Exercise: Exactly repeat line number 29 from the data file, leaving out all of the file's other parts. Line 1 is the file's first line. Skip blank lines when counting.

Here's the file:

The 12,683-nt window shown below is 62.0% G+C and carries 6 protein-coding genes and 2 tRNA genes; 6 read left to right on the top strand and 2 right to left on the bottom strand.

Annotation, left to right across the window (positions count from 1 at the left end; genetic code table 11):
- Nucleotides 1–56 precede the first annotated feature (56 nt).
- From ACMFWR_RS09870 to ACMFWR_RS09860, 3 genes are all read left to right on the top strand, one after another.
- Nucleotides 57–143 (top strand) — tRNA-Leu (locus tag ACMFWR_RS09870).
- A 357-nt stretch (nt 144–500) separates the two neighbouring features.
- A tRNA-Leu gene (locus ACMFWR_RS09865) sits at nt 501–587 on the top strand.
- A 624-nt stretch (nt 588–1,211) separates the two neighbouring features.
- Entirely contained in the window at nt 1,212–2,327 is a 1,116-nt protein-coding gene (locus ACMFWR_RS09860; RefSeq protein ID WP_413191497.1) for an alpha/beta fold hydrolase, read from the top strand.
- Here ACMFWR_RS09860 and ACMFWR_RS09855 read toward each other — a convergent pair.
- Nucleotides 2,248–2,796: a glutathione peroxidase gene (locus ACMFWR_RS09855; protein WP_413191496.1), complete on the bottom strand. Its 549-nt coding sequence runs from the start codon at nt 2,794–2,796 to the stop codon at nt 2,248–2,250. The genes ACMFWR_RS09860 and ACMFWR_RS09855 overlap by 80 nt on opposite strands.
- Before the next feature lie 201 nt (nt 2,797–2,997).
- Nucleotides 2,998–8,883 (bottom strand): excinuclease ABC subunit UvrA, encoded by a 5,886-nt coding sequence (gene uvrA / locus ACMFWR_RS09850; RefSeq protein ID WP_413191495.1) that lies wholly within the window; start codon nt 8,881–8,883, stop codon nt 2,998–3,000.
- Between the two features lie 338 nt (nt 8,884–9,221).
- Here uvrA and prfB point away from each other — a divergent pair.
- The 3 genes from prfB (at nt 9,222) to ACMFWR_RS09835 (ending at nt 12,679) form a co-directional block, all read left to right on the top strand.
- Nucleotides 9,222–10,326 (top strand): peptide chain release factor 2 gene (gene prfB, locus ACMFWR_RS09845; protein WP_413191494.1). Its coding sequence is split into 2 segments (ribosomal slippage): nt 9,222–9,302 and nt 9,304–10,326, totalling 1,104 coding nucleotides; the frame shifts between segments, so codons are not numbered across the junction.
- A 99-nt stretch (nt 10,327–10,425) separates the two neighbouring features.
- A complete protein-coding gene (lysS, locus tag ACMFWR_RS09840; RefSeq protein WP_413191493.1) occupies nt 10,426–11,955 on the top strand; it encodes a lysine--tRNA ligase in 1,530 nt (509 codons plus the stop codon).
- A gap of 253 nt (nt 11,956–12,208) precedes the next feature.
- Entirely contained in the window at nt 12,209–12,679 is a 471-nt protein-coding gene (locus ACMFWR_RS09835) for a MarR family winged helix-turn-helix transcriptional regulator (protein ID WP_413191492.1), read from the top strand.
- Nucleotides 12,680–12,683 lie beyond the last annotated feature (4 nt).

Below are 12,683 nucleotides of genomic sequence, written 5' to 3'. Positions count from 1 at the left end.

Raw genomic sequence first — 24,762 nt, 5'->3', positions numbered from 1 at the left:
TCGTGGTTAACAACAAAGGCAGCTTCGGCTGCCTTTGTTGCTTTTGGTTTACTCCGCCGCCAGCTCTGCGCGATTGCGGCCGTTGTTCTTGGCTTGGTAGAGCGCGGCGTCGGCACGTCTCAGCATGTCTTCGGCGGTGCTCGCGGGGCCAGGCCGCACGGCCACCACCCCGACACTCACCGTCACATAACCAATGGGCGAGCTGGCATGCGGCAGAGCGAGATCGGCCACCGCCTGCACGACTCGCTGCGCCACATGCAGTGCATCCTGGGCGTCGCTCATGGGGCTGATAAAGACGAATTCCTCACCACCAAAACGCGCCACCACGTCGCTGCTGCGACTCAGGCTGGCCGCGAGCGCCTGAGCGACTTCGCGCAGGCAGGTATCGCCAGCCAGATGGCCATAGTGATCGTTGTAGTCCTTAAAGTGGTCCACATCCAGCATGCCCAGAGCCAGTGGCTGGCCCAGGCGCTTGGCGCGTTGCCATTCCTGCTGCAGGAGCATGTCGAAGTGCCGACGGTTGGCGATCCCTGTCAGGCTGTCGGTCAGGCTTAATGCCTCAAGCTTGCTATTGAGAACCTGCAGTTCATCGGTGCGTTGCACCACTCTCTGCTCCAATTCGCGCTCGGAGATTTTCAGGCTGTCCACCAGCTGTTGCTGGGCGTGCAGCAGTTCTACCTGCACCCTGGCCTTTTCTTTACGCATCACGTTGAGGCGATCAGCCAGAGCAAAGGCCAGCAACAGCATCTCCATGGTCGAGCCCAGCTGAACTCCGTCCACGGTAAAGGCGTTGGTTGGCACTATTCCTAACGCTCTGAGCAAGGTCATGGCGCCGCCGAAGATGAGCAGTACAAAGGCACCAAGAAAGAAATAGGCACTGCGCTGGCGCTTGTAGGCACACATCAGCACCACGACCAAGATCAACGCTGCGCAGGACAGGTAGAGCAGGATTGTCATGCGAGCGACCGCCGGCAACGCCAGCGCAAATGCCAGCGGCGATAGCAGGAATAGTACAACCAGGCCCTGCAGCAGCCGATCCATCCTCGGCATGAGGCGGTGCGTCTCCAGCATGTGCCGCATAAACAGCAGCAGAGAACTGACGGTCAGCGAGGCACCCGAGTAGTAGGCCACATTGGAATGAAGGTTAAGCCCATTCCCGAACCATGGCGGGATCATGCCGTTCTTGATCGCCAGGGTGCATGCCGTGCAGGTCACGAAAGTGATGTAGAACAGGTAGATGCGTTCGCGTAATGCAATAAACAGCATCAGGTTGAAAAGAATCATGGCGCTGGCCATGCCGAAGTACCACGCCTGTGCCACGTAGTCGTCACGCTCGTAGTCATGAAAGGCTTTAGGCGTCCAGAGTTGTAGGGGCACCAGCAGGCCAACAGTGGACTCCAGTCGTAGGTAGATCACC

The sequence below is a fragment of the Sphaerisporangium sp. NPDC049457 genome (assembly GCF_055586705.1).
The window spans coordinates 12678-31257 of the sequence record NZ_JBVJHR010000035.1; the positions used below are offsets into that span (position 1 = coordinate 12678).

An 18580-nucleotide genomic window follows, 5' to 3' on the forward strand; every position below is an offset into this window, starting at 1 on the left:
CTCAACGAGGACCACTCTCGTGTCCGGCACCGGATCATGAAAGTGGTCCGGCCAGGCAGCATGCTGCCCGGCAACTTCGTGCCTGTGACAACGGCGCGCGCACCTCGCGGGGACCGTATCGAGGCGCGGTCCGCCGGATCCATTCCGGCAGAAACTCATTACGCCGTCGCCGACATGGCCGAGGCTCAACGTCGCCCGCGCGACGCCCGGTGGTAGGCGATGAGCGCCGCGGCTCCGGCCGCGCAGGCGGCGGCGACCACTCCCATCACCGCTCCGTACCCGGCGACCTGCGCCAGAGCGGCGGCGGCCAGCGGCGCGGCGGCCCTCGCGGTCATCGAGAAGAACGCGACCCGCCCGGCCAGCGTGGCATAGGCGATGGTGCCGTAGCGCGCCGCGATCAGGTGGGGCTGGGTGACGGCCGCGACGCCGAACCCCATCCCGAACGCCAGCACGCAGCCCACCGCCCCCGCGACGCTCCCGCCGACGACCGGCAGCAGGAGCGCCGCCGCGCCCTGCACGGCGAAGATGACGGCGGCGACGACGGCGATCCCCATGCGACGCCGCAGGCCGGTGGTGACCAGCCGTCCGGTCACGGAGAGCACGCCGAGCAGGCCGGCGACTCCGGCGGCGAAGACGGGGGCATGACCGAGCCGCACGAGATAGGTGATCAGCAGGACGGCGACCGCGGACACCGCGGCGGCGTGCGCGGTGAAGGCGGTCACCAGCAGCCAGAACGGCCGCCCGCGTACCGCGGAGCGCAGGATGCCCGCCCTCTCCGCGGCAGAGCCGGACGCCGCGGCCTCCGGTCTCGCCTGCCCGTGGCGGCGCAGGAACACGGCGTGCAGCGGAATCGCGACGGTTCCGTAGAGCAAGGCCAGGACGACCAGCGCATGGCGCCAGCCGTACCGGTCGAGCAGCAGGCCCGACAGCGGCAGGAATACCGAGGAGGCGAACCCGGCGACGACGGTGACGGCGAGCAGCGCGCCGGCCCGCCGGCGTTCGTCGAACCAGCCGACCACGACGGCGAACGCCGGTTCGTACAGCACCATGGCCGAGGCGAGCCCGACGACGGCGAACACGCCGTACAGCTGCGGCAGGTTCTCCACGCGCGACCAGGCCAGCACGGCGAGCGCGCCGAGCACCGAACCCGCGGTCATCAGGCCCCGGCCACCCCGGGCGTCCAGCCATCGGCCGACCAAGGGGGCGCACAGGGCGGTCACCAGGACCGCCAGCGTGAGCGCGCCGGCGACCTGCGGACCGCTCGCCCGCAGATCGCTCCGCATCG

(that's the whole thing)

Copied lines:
CTCAACGAGGACCACTCTCGTGTCCGGCACCGGATCATGAAAGTGGTCCGGCCAGGCAGCATGCTGCCCGGCAACTTCGTGCCTGTGACAACGGCGCGCGCACCTCGCGGGGACCGTATCGAGGCGCGGTCCGCCGGATCCATTCCGGCAGAAACTCATTACGCCGTCGCCGACATGGCCGAGGCTCAACGTCGCCCGCGCGACGCCCGGTGGTAGGCGATGAGCGCCGCGGCTCCGGCCGCGCAGGCGGCGGCGACCACTCCCATCACCGCTCCGTACCCGGCGACCTGCGCCAGAGCGGCGGCGGCCAGCGGCGCGGCGGCCCTCGCGGTCATCGAGAAGAACGCGACCCGCCCGGCCAGCGTGGCATAGGCGATGGTGCCGTAGCGCGCCGCGATCAGGTGGGGCTGGGTGACGGCCGCGACGCCGAACCCCATCCCGAACGCCAGCACGCAGCCCACCGCCCCCGCGACGCTCCCGCCGACGACCGGCAGCAGGAGCGCCGCCGCGCCCTGCACGGCGAAGATGACGGCGGCGACGACGGCGATCCCCATGCGACGCCGCAGGCCGGTGGTGACCAGCCGTCCGGTCACGGAGAGCACGCCGAGCAGGCCGGCGACTCCGGCGGCGAAGACGGGGGCATGACCGAGCCGCACGAGATAGGTGATCAGCAGGACGGCGACCGCGGACACCGCGGCGGCGTGCGCGGTGAAGGCGGTCACCAGCAGCCAGAACGGCCGCCCGCGTACCGCGGAGCGCAGGATGCCCGCCCTCTCCGCGGCAGAGCCGGACGCCGCGGCCTCCGGTCTCGCCTGCCCGTGGCGGCGCAGGAACACGGCGTGCAGCGGAATCGCGACGGTTCCGTAGAGCAAGGCCAGGACGACCAGCGCATGGCGCCAGCCGTACCGGTCGAGCAGCAGGCCCGACAGCGGCAGGAATACCGAGGAGGCGAACCCGGCGACGACGGTGACGGCGAGCAGCGCGCCGGCCCGCCGGCGTTCGTCGAACCAGCCGACCACGACGGCGAACGCCGGTTCGTACAGCACCATGGCCGAGGCGAGCCCGACGACGGCGAACACGCCGTACAGCTGCGGCAGGTTCTCCACGCGCGACCAGGCCAGCACGGCGAGCGCGCCGAGCACCGAACCCGCGGTCATCAGGCCCCGGCCACCCCGGGCGTCCAGCCATCGGCCGACCAAGGGGGCGCACAGGGCGGTCACCAGGACCGCCAGCGTGAGCGCGCCGGCGACCTGCGGACCGCTCGCCCGCAGATCGCTCCGCATCG